In 1466 Warwick was sent to France for negotiations with the French concerning a Coat_of_Arms_of_Sir_Richard_Neville,_16th_Earl_of_Warwick,_KGmarriage proposal for the Kings sister Margaret while the door to Burgundy was also kept open. What might have been the final straw was when it, behind Warwick´s beck was decided that the “choice” had fallen on the Duke of Burgundy. The following year rumours started that Warwick was beginning to show Lancasterian leanings, and when called to answer the charge, he refused to return to the court in London, but sent a letter denying all accusations, something that was accepted by Edward.

But this in combination with the kings refusal to let Warwick´s daughter Isabel marry George of Clarence further fuelled the conflict, and Warwick, his wife and daughters and Clarence soon found themselves in Calais where Clarence and Isabel were wed.

George of ClarenceThey returned to England and joined the Robin of Redesdale Rebellion which had ensued in Yorkshire, orchestrated by Warwick himself while in France, and at the battle of Edgecote the Kings forces was defeated, the King taken under arrest and Elisabeth Woodville´s father, Earl Rivers, and brother executed. It turned out, however, that it was impossible to rule England without the King, and Warwick had no choice but to release Edward and reinstate him as king in 1469.

A kind of deadlock ensued between Warwick and the King, and after yet another plot Warwick and Clarence once again fled the country. Calais was closed to them at this point, and they ended up at the French court, where a most unlikely collaboration unfolded.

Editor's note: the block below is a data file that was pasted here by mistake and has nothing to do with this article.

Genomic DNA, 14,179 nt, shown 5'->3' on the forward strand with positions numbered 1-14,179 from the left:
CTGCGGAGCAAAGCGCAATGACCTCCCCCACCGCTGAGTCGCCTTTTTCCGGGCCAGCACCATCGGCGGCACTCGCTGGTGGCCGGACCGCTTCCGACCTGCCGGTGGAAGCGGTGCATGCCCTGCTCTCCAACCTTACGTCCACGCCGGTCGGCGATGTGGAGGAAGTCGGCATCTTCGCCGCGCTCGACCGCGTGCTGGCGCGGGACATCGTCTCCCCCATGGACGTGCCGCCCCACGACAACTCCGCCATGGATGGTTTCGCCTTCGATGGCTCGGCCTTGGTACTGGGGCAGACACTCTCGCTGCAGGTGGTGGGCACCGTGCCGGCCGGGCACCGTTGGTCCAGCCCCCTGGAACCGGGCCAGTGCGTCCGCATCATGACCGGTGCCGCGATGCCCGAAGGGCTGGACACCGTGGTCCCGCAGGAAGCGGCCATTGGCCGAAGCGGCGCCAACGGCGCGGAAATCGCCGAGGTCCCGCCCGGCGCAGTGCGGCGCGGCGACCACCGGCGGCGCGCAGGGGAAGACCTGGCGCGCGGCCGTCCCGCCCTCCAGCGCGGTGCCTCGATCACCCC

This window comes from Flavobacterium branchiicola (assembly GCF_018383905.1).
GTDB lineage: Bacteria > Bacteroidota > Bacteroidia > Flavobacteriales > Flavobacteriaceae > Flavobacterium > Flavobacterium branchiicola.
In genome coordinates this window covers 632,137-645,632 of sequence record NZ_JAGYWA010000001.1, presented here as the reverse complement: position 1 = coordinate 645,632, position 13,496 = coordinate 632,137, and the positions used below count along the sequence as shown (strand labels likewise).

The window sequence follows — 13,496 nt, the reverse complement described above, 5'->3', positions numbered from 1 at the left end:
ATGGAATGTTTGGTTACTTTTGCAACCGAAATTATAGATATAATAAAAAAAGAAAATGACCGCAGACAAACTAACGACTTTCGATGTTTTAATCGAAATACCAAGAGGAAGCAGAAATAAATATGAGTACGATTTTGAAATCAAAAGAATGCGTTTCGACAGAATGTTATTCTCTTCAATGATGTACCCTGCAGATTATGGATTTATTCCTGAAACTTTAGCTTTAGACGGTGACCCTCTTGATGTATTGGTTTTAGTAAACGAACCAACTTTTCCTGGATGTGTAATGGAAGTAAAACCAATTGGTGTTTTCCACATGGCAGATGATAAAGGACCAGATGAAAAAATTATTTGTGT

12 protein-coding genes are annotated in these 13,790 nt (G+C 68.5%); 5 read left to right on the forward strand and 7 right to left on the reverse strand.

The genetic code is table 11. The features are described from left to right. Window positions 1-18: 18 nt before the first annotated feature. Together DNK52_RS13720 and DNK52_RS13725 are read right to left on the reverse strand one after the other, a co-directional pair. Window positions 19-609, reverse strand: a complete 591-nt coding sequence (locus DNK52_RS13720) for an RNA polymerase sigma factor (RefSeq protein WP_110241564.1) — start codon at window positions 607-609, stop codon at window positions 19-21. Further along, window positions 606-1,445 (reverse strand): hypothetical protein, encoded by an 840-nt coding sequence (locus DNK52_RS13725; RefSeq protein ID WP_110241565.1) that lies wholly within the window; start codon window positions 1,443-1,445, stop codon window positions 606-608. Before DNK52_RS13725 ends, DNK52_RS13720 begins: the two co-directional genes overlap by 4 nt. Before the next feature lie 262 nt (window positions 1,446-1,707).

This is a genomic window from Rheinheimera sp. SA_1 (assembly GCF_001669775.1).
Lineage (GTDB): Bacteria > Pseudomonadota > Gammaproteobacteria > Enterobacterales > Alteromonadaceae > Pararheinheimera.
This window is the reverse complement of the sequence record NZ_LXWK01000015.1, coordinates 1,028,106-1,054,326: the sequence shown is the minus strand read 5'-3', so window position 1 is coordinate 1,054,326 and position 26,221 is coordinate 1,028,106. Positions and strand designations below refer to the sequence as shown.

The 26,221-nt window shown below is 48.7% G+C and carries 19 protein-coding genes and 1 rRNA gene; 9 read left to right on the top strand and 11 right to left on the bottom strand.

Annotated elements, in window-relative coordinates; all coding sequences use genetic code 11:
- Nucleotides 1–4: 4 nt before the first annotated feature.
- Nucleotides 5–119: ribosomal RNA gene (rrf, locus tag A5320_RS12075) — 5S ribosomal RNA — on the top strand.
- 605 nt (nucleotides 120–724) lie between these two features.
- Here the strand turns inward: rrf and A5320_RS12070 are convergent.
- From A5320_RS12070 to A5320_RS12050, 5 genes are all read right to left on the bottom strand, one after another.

With the aid of King Louis XI an agreement was reached between Warwick and Margaret of Anjou, which aimed to regaining the throne for Henry VI as well as ensured the marriage between Margaret of Anjou´s son Edward of Westminster and Warwick´s youngest daughter Anne.

Margaret of Anjou and Warwick staged yet another rebellion in the north, and this

time it was Edward who had to flee abroad. Warwick and Clarence landed at Plymouth and Dartmouth while Margaret and her troops were meant to arrive later. Henry VI was reinstated as King, but due to his mental illness Warwick ruled as in fact King.

Margaret and her son had tarried in France and Warwick waited in vain for their troops, while the Yorkist´s re-grouped. He died in the battle of Barnet on April 14th, 1471 at the age of 42.

 

Sources:

Neville, Richard (1424 – 1471) Dictionary of National Biography

The Wars of the Roses – A.J. Pollard